AT&T Pulls Back Consumer Marketing
In a statement, AT&T said it will continue to provide service to existing customers but no longer conduct acquisition efforts.
Rules that let AT&T and other long-distance providers pay discount rates for rent of telephone networks owned by their competitors, such as Verizon and other local providers, expired June 15. AT&T, MCI and other providers had appealed to the Supreme Court to restore the old rules.
"As a result of recent changes in regulatory policy governing local telephone service, AT&T will no longer be competing for residential or local and standalone long-distance customers," the company said in a statement.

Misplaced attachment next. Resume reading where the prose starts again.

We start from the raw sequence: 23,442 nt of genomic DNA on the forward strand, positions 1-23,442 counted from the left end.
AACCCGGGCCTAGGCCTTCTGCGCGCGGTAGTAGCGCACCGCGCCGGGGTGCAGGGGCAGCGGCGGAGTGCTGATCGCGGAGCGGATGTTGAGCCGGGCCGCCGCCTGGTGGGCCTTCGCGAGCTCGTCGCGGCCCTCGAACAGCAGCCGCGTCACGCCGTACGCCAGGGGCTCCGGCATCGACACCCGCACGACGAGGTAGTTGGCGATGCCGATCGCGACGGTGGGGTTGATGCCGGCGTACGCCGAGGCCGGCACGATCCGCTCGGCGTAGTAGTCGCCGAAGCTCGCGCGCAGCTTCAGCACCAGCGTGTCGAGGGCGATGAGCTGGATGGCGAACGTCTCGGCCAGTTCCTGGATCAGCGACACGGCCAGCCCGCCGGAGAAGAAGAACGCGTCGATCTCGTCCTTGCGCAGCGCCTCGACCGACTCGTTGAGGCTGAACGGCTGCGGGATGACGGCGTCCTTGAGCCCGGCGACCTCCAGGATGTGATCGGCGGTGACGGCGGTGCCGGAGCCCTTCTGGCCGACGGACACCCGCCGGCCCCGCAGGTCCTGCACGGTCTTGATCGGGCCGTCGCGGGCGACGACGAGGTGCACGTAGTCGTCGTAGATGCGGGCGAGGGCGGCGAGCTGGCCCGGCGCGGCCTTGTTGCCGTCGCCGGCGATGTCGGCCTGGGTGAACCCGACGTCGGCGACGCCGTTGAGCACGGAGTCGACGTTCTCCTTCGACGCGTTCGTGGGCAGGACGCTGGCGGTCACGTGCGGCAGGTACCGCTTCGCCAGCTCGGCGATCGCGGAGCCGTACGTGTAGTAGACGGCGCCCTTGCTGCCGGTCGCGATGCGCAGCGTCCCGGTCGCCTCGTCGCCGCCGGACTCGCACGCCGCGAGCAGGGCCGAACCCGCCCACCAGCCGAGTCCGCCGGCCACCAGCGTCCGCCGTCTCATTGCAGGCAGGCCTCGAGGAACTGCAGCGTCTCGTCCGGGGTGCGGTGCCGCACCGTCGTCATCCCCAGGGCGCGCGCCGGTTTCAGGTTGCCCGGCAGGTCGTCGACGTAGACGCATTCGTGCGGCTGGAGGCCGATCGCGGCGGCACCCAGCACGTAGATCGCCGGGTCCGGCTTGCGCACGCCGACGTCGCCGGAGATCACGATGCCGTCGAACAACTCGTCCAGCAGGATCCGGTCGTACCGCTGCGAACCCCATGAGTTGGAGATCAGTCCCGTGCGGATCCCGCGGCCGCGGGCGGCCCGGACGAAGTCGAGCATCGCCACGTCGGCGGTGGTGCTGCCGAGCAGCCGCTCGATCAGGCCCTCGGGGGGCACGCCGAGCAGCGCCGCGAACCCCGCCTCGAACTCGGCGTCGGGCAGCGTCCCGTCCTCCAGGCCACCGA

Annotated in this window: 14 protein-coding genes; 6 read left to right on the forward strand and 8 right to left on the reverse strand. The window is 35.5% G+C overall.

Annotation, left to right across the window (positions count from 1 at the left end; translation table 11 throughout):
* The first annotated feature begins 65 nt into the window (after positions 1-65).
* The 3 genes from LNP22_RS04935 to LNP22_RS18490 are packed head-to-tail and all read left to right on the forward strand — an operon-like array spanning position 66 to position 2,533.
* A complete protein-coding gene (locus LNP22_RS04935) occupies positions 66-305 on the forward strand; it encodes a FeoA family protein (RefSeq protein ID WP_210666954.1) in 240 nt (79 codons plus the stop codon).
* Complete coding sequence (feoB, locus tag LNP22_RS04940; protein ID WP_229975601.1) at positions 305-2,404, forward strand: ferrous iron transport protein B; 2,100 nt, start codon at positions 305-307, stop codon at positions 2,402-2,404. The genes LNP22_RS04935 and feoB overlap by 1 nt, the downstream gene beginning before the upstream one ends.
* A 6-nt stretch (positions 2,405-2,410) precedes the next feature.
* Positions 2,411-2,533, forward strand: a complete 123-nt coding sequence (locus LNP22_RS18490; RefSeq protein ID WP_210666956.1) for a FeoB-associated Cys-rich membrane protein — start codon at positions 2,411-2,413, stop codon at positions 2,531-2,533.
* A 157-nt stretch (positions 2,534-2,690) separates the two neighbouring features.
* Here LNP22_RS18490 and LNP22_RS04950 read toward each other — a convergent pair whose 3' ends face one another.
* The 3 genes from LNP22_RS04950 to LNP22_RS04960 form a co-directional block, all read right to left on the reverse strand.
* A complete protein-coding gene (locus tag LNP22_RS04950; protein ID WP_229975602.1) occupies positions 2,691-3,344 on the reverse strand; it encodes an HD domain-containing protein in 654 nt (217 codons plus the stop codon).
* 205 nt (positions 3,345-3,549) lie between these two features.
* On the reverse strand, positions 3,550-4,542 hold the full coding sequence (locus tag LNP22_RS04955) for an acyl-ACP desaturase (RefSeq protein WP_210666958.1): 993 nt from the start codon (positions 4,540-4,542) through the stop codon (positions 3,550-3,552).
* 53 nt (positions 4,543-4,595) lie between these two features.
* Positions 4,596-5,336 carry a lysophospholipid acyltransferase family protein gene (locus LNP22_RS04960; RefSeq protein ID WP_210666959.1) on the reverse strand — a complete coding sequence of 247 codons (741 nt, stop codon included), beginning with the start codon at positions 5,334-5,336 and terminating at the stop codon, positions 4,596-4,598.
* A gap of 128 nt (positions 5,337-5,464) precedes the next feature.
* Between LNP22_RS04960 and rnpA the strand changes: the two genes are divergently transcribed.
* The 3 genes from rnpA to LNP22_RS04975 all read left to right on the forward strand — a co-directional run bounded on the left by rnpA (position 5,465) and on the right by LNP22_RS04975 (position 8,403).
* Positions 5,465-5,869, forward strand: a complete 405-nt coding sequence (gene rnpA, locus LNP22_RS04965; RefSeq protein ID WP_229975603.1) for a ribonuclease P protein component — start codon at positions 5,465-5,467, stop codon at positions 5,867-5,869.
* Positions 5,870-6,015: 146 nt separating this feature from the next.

AT&T's Government Solutions subsidiary is responsible for maintaining the national no-call registry. However, AT&T's telemarketing has run afoul of law enforcement in the past. On July 9, AT&T agreed to pay $490,000 in fines to the Federal Communications Commission to settle charges that it ignored company-specific no-call requests from consumers. The case involved no-call requests made by consumers directly to AT&T and did not involve the national no-call list.
As of April 15, AT&T had accumulated nearly 5,000 complaints from consumers alleging violations of the national no-call list, according to a study of complaint data by Reuters. However, AT&T did not mention telemarketing regulations in its statement announcing the end of its consumer marketing efforts.